Who are these rulers, and by what right do they rule? How did America change from a place where people could expect to live without bowing to privileged classes to one in which, at best, they might have the chance to climb into them? What sets our ruling class apart from the rest of us?
Its attitude is key to understanding our bipartisan ruling class. Its first tenet is that "we" are the best and brightest while the rest of Americans are retrograde, racist, and dysfunctional unless properly constrained. How did this replace the Founding generation's paradigm that "all men are created equal"?
World War I and the chaos at home and abroad that followed it discredited the Progressives in the American people's eyes. Their international schemes had brought blood and promised more. Their domestic management had not improved Americans' lives, but given them a taste of arbitrary government, including Prohibition. The Progressives, for their part, found it fulfilling to attribute the failure of their schemes to the American people's backwardness, to something deeply wrong with America. The American people had failed them because democracy in its American form perpetuated the worst in humanity. Thus Progressives began to look down on the masses, to look on themselves as the vanguard, and to look abroad for examples to emulate.
In Congressional Government (1885) Woodrow Wilson left no doubt: the U.S. Constitution prevents the government from meeting the country's needs by enumerating rights that the government may not infringe. ("Congress shall make no law..." says the First Amendment, typically.) Our electoral system, based on single member districts, empowers individual voters at the expense of "responsible parties." Hence the ruling class's perpetual agenda has been to diminish the role of the citizenry's elected representatives, enhancing that of party leaders as well as of groups willing to partner in the government's plans, and to craft a "living" Constitution in which restrictions on government give way to "positive rights" -- meaning charters of government power.
The ruling class is keener to reform the American people's family and spiritual lives than their economic and civic ones. In no other areas is the ruling class's self-definition so definite, its contempt for opposition so patent, its Kulturkampf so open. It believes that the Christian family (and the Orthodox Jewish one too) is rooted in and perpetuates the ignorance commonly called religion, divisive social prejudices, and repressive gender roles, that it is the greatest barrier to human progress because it looks to its very particular interest -- often defined as mere coherence against outsiders who most often know better. Thus the family prevents its members from playing their proper roles in social reform. Worst of all, it reproduces itself.
At stake are the most important questions: What is the right way for human beings to live? By what standard is anything true or good? Who gets to decide what? Implicit in Wilson's words and explicit in our ruling class's actions is the dismissal, as the ways of outdated "fathers," of the answers that most Americans would give to these questions. This dismissal of the American people's intellectual, spiritual, and moral substance is the very heart of what our ruling class is about. Its principal article of faith, its claim to the right to decide for others, is precisely that it knows things and operates by standards beyond others' comprehension.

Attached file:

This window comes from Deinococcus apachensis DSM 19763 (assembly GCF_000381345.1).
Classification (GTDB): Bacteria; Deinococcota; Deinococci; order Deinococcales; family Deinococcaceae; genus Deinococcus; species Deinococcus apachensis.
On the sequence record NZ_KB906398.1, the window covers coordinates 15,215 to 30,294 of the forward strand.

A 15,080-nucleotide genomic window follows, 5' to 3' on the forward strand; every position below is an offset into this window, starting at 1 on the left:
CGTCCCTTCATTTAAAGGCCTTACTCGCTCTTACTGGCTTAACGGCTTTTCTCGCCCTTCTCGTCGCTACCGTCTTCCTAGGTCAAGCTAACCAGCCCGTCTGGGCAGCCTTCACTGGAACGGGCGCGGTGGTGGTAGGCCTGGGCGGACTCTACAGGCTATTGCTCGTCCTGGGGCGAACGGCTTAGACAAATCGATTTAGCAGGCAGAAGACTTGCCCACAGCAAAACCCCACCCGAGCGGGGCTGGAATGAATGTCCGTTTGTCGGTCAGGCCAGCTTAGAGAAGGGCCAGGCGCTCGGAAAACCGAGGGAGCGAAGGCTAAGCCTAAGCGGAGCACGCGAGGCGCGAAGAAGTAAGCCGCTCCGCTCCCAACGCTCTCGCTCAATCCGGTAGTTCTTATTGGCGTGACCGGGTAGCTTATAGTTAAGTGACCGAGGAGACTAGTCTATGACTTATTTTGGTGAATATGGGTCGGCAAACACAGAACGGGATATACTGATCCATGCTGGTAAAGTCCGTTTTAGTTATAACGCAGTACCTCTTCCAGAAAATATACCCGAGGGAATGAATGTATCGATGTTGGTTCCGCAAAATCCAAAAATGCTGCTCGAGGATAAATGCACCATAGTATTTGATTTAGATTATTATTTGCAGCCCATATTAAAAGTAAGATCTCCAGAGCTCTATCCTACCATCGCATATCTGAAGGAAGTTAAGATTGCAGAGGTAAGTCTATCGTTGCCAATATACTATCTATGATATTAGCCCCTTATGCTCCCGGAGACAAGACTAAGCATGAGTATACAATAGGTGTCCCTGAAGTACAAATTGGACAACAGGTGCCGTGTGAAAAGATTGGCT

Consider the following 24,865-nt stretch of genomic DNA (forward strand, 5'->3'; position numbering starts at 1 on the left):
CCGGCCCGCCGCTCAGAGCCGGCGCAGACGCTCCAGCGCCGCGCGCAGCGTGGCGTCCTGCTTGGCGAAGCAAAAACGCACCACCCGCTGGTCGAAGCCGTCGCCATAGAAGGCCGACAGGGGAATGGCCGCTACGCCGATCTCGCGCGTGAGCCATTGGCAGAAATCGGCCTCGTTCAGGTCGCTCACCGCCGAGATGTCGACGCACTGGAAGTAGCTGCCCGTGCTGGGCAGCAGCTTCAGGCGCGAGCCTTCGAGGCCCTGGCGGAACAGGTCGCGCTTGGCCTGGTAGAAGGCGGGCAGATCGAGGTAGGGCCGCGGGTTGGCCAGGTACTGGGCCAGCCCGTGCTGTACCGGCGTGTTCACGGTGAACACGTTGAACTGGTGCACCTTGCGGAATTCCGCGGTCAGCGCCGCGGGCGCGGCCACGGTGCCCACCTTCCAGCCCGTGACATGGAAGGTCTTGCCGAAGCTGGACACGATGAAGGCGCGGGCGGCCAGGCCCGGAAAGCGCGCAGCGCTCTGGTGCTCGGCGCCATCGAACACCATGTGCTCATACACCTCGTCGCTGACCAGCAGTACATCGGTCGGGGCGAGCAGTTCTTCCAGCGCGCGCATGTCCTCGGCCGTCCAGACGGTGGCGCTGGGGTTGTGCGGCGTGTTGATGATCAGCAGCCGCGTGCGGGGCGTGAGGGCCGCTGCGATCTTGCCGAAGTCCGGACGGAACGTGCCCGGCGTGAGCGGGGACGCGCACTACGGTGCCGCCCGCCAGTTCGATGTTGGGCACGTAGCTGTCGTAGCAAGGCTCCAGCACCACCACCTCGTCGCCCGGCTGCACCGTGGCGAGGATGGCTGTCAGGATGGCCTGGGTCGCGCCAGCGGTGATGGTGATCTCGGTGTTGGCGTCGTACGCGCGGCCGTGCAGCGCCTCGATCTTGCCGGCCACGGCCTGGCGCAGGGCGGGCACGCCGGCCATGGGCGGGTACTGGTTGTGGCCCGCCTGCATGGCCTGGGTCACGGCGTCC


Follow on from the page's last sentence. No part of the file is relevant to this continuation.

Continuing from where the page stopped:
America's best and brightest believe themselves qualified and duty bound to direct the lives not only of Americans but of foreigners as well. George W. Bush's 2005 inaugural statement that America cannot be free until the whole world is free and hence that America must push and prod mankind to freedom was but an extrapolation of the sentiments of America's Progressive class, first articulated by such as Princeton's Woodrow Wilson and Columbia's Nicholas Murray Butler. But while the early Progressives expected the rest of the world to follow peacefully, today's ruling class makes decisions about war and peace at least as much forcibly to tinker with the innards of foreign bodies politic as to protect America.
Describing America's country class is problematic because it is so heterogeneous. It has no privileged podiums, and speaks with many voices, often inharmonious. It shares above all the desire to be rid of rulers it regards inept and haughty. It defines itself practically in terms of reflexive reaction against the rulers' defining ideas and proclivities -- e.g., ever higher taxes and expanding government, subsidizing political favorites, social engineering, approval of abortion, etc. Many want to restore a way of life largely superseded. Demographically, the country class is the other side of the ruling class's coin: its most distinguishing characteristics are marriage, children, and religious practice. While the country class, like the ruling class, includes the professionally accomplished and the mediocre, geniuses and dolts, it is different because of its non-orientation to government and its members' yearning to rule themselves rather than be ruled by others.
Angelo M. Codevilla
This is just the tip of the iceberg, the entire article is huge and tells us exactly what we knew already: our rulers have nothing in common with us and see us as dangerous idiots.